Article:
By Bob Dunn, The Berkshire Eagle
PITTSFIELD — Pittsfield School Superintendent Jason McCandless said when he discussed the involuntary transfer of a Capeless Elementary teacher, he believed he was resolving a personality conflict and not imposing punitive discipline.
That teacher, Melissa Fawcett, has filed a civil suit against the city and her former principal, Candy Jezewski, alleging she was forced out of her position and retaliated against for comments she made during a June 2014 inventory of the school’s tech equipment.
McCandless took the stand Tuesday in Berkshire Superior Court before Judge John Agostini to testify about the case.
Fawcett missed the mid-April deadline in 2014 to be on the transfer list for the upcoming school year, but according to McCandless’ testimony, Jezewski recommended the involuntary transfer from Capeless to Egremont.
McCandless said the decision whether to implement such a transfer is his. He and Fawcett met on July 7, 2014, to discuss the transfer. McCandless said Jezewski had informed him that Fawcett had engaged in office gossip and was connected to a breach of confidentiality regarding another teacher, though not directly responsible for that breach.
McCandless testified Tuesday that those offenses on their own would not rise to the level of a disciplinary, involuntary transfer. But, considering Fawcett had already stated her intention to seek a transfer, he decided that was the best course of action.
McCandless said he didn’t do any independent investigation of Jezewski’s claims, but noted there was a fourth grade teacher at Egremont looking to transfer out of that school and thought swapping the two was the best way to resolve the conflict and keep both teachers in the district.
He further testified that, had Fawcett filed a grievance regarding the decision, it likely would have been decided in her favor, as the School Committee has the final say if a transfer is challenged via grievance.
Fawcett was a fourth grade math and science teacher at Capeless, and she also served as the school’s “innovation teacher” since she had additional tech training and responsibilities regarding the school’s computer equipment.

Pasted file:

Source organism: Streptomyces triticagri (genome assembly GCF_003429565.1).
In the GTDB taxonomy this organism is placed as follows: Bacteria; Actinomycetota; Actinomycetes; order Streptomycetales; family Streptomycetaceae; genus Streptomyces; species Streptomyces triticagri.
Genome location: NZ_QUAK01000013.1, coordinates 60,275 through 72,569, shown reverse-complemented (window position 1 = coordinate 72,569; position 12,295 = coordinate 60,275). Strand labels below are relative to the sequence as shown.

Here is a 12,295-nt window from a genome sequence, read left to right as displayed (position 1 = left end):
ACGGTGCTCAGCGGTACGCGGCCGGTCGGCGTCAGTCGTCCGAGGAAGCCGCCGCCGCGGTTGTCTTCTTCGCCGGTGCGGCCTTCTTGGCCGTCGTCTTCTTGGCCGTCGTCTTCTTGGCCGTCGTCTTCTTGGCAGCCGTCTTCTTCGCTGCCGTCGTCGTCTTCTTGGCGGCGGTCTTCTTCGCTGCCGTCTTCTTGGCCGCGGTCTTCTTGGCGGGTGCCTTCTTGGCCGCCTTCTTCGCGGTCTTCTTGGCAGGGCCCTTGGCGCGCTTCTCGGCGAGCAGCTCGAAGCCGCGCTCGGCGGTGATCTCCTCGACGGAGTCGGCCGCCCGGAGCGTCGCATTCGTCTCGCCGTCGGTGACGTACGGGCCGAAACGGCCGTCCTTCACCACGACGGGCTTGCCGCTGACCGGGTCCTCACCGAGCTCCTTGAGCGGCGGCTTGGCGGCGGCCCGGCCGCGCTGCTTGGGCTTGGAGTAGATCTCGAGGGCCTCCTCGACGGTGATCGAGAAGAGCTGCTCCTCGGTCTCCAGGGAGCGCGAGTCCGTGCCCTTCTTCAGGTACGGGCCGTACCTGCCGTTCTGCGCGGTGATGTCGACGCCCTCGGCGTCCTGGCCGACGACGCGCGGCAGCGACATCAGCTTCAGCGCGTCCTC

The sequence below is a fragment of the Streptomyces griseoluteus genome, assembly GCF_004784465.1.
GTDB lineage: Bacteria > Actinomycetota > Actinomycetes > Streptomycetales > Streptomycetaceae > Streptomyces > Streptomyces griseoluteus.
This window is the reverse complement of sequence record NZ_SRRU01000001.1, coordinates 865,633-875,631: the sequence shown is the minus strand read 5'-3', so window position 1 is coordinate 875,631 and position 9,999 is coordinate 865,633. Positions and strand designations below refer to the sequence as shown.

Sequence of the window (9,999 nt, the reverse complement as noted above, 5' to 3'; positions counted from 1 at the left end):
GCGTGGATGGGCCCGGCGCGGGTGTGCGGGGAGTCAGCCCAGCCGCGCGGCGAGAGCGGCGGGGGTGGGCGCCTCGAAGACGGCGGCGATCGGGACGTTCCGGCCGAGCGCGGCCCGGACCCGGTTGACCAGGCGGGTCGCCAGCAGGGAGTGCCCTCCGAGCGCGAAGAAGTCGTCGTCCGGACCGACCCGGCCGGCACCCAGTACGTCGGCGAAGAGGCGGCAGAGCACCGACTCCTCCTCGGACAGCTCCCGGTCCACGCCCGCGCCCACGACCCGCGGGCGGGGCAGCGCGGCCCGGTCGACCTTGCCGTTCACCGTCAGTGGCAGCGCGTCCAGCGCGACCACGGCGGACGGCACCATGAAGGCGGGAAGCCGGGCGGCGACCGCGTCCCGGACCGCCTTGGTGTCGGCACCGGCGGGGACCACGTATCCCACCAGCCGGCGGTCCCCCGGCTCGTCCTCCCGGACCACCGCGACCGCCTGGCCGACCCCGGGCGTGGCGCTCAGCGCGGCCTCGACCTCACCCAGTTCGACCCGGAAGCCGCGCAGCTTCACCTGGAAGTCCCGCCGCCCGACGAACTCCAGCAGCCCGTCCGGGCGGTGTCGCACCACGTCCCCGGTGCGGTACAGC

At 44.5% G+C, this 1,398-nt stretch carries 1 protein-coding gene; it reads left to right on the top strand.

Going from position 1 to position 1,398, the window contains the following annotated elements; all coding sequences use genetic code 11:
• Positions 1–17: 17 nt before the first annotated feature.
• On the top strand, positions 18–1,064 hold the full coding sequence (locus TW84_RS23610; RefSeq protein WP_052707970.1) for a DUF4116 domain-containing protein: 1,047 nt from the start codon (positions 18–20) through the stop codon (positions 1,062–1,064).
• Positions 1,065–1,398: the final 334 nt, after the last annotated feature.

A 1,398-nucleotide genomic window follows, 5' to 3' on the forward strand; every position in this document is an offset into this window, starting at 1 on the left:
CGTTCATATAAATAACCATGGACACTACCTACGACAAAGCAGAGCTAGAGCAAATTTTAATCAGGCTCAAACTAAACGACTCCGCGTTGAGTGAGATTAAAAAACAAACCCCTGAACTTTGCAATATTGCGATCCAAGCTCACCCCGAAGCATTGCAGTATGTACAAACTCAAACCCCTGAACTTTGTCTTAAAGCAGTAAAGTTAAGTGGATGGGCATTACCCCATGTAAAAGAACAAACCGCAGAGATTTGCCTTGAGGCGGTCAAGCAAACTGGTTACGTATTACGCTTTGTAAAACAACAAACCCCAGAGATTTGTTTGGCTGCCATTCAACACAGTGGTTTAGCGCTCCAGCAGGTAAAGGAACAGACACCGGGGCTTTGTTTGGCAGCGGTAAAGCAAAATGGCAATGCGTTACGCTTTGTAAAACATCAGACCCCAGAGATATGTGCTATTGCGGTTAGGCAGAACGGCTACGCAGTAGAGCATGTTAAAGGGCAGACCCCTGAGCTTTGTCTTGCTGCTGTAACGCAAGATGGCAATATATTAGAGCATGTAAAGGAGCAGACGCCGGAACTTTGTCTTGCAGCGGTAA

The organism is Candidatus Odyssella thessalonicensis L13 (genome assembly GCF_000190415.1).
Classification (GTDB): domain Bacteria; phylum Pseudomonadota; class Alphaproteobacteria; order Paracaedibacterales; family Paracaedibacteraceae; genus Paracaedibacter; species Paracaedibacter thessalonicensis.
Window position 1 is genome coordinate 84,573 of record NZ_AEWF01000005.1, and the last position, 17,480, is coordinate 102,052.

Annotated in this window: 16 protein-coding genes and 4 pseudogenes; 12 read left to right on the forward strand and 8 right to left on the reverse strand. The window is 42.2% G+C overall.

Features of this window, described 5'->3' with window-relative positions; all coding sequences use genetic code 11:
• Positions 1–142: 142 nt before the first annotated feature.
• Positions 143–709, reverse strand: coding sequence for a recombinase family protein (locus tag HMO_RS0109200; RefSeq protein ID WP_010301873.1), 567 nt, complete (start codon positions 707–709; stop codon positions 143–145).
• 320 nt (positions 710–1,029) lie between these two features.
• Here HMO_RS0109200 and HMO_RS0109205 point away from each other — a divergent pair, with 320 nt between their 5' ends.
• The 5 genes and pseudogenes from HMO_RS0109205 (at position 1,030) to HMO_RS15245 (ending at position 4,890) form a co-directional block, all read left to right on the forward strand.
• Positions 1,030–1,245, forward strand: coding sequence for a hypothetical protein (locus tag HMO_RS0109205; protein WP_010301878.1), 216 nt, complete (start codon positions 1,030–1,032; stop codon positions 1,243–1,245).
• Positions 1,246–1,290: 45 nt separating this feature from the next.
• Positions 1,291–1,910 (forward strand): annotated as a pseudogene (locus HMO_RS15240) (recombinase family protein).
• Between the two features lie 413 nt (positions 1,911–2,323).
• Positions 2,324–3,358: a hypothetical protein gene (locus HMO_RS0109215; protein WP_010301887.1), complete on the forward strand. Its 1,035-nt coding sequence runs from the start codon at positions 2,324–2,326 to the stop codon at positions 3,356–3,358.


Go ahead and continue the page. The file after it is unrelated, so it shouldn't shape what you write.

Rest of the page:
That equipment included 22 iPad mini tablets that were provided to the school via a grant.
Ten each went to two second grade classrooms and, according to testimony last week, Jezewski said the remaining two were allocated for staff use.
According to the suit, it was “common knowledge” among the Capeless staff that Jezewski had taken the two tablets home for personal use. In June 2014, an inventory of the school’s computer equipment revealed that two tablets were not in the building.
Fawcett has testified that she told a member of the school’s tech department they should check with Jezewski regarding the whereabouts of a pair of iPad minis that were unaccounted for.
Fawcett said that led to a confrontation between herself and Jezewski in which Fawcett was accused of telling the tech department the iPads were in Jezewski’s possession and in use by her family — a claim that Fawcett has denied.
Over the course of the next week, Fawcett said, she was summoned to Jezewski’s office on three occasions to be verbally reprimanded, though no official disciplinary action was taken. In each instance, Fawcett said Jezewski said “other people” had raised issues with her about Fawcett, including disparaging the value of staff meetings, complaining about the state of office equipment and divulging confidential information regarding the employment status of a fellow faculty member.
Eventually, Fawcett attempted to put herself on the transfer list, which would have notified the district she was willing to voluntarily change schools within the district if an appropriate position became available.
McCandless said there was no final determination regarding the transfer because Fawcett resigned in August 2014, before the process had played itself out.
Fawcett, represented by attorneys Mary Courtney and Michael Hinkley, is seeking damages including back pay, court costs and interest. Jezewski and the city are being represented by attorney Jeffrey J. Trapani.
Bob Dunn can be reached at firstname.lastname@example.org, at @BobDunn413 on Twitter and 413-496-6249.
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